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We’ve been piloting flexible working with four construction companies – with positive results. Here’s what we did and how it’ll drive change for employees on and off the frontline.
By Emma Stewart, Co-Founder, Timewise
There are many reasons why increasing the opportunities for flexible working within construction is a good plan. For starters, there are very few women in the industry; just 14% of employees (and only 1% of those working in operational roles) are female. Work-life balance is negligible, and burnout is common, with a negative knock-on effect on mental health and family life.
The industry as a whole has invested a huge amount of work, effort and passion on various initiatives, with the aim of tackling skills shortages, attracting a more diverse talent pool and addressing wellbeing. But until relatively recently, far less attention has been given to flexible working, in particular for site-based roles. And that’s largely due to some sizeable operational and cultural barriers.
Construction has been known to have a long-hours culture; there’s a pervading view that ‘that’s what you sign up for’, and that anyone working less than full-time is less committed (and unlikely to climb the ladder). Additionally, the fact that frontline workers tend to be paid by the hour makes some wary of any changes to ways of working that might impact their pay.
And the commercial need to deliver ‘on time and on budget’ means that operational needs can restrict more innovative approaches to improving working practices and well-being from being trialled, however good leaders’ intentions may be.
So when we were approached by Build UK to develop a flexible working pilot for the industry, we knew we’d have our work cut out. But having worked with organisations in other, similarly hard-to-flex sectors (including retail and the NHS), we also knew it would be possible. And as the report shows, our efforts, and those of our four pioneer partners and Build UK themselves, have well and truly paid off.
We began by setting two clear goals for the project. Firstly, to improve access to flexible working for frontline construction workers, and so enhance their work-life balance, health and well-being, by giving them more input and control over how they work. And secondly, to enable construction employers to improve working practices and job quality, in order to tackle talent shortages and attract a more diverse talent pool, including more women.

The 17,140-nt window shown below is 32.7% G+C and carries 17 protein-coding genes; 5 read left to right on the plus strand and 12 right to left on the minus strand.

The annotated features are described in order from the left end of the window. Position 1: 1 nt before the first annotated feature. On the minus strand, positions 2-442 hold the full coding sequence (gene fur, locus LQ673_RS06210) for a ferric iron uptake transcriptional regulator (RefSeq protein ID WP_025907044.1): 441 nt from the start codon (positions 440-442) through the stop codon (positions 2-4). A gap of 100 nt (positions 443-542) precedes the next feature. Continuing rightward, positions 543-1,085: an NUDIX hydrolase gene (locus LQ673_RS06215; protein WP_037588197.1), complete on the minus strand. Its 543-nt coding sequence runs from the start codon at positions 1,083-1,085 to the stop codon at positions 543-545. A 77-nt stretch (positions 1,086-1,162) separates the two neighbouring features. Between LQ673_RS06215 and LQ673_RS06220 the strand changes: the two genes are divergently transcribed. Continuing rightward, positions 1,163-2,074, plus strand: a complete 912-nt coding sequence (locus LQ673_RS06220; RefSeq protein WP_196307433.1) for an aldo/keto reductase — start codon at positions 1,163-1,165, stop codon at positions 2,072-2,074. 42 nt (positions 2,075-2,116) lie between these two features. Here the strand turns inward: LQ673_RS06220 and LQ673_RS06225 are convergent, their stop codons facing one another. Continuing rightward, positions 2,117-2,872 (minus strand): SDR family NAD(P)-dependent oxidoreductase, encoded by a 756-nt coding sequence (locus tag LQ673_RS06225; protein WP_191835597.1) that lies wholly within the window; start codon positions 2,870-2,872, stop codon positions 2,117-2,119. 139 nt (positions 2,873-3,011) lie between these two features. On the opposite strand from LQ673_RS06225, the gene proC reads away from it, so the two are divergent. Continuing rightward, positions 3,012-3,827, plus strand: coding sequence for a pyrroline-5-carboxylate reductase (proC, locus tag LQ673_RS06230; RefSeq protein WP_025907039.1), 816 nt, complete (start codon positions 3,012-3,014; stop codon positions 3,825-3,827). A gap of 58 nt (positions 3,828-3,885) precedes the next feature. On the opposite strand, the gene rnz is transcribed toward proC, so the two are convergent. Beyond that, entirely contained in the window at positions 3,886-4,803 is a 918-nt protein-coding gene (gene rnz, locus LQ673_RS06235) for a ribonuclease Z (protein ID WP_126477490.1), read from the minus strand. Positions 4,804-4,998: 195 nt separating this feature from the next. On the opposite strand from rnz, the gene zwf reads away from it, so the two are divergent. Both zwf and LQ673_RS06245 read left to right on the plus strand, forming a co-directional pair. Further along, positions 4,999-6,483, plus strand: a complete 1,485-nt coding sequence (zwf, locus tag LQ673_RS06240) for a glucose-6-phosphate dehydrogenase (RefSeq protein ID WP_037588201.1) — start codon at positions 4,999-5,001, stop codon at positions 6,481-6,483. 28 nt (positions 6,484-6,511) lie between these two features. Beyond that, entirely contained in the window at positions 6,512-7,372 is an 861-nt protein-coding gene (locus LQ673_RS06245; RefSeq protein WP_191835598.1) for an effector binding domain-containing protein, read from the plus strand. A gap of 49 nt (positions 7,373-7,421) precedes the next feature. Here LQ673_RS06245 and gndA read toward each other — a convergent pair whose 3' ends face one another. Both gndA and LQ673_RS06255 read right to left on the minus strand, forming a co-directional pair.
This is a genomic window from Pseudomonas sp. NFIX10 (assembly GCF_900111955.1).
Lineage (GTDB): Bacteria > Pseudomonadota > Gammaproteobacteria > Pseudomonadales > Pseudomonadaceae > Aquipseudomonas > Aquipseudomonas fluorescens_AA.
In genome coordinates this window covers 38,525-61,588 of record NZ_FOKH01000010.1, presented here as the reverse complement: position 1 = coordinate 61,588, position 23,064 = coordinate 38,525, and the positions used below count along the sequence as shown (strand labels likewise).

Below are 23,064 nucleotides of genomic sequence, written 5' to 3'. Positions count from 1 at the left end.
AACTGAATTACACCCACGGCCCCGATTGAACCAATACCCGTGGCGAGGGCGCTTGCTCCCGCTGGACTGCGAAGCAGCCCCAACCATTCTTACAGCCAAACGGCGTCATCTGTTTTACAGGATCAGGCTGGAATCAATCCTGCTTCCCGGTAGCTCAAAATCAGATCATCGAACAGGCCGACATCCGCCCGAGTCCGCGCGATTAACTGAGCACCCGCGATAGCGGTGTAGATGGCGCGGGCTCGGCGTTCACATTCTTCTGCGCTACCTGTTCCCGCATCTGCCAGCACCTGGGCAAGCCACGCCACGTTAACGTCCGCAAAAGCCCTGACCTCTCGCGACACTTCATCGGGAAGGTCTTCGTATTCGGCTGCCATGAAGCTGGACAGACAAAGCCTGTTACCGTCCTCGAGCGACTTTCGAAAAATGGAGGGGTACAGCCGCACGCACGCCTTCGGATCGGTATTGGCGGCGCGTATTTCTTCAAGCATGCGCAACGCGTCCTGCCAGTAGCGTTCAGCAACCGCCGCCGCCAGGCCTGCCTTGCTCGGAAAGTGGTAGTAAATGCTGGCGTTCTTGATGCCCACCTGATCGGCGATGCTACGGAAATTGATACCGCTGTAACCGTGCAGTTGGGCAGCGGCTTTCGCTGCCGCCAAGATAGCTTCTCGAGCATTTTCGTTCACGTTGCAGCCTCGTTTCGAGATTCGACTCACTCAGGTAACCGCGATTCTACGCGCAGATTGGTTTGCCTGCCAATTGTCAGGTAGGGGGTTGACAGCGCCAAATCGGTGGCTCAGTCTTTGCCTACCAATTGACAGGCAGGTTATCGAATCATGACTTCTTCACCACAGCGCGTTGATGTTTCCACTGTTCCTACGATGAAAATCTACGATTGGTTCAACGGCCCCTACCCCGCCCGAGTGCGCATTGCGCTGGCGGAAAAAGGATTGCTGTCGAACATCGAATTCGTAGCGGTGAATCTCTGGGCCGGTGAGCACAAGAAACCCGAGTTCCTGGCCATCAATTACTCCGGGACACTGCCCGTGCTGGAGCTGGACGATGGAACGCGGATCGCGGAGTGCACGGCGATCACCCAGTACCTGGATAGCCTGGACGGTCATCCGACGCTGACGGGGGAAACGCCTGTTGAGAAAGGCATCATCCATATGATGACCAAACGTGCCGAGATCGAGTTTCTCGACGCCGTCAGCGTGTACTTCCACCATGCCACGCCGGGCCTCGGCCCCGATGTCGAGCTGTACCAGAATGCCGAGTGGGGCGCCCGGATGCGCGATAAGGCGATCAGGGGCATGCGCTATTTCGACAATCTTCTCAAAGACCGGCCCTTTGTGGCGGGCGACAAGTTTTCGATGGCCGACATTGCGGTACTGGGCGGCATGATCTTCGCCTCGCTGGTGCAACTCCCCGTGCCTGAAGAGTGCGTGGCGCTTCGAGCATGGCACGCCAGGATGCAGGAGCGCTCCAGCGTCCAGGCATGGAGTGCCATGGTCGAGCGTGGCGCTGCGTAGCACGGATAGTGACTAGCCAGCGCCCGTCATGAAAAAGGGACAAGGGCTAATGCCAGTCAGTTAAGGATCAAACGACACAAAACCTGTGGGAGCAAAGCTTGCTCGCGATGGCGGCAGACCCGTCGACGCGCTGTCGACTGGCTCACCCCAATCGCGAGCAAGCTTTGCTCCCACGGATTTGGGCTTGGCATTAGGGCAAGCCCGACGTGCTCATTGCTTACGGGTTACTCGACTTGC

We then started working with our four pioneer partners – BAM Construct, BAM Nuttall, Skanska UK, and Willmott Dixon – to explore their specific challenges and identify which flexible working patterns would help solve them. And what we found was fascinating. In addition to the top-level barriers mentioned above, there were other constraints, such as the interdependency of roles, the varying attitudes of managers, site operating times, employee travel times and long-held beliefs such as the immoveable status of the whole site morning briefing.
Armed with this information, we then worked with each pioneer to develop a team-based approach to working patterns, with four clear goals:
• Changing cultural attitudes and behaviours
• Improving workers’ input into their working patterns
• Improving manager capability to implement flexible working
• Increasing homeworking for site workers
The pilots included a range of adjustments to working practices, including output-based scheduling, late starts and early finishes, and allowing staff to cover for each other and to take back unpaid overtime. Critically, we supported each partner to create their own model, to ensure that it worked within their individual operational constraints. We also provided managers and supervisors with training on how to design flexible roles, and manage the changes within their teams.
Having surveyed our participating workers, managers and leaders before and after the pilots, we were able to note some specific attitude changes. For example, the number of people who agreed with the statement “My working hours give me enough time to look after my own health and well-being” jumped from 48% to 84%.
We also received hugely positive qualitative feedback, including from one employee who told us: “The real positive has been to be able to have more time at home and more involvement with the children and it would be fantastic to be able to keep some of this.” Similarly, a supervisor noted: “There has definitely been a positive impact on productivity. Morale is much better, and the guys are working harder.”
And from a purely commercial perspective, the pilot showed that flexible working doesn’t have to be a barrier to delivery. All of the pilot projects remained broadly on time and within budget; as one supervisor noted: “People are more energised and working faster. If you are being paid for a 10 hour shift you will make it last 10 hours but if there is an incentive to still get paid a full shift but finish quicker, you are focused to get the work done.”
It’s clear, then, that construction is not un-flexable. If leaders take a proactive approach, and create a clear vision and pro-flex culture; if managers are equipped in how to design and manage flexible roles and teams; if employees are encouraged to take a different perspective, and if new approaches are trialled carefully before being rolled out across an organisation, flexible working can be hugely positive for all concerned.
We’re talking to the Construction Leadership Council to see how our findings can be implemented more widely; and alongside our report we’ve produced a 10-point action plan, to support other construction firms to adopt them. In the meantime, if you would like to know more about making this kind of approach work for your organisation, and get some practical help from us, please get in touch.
Published June 2021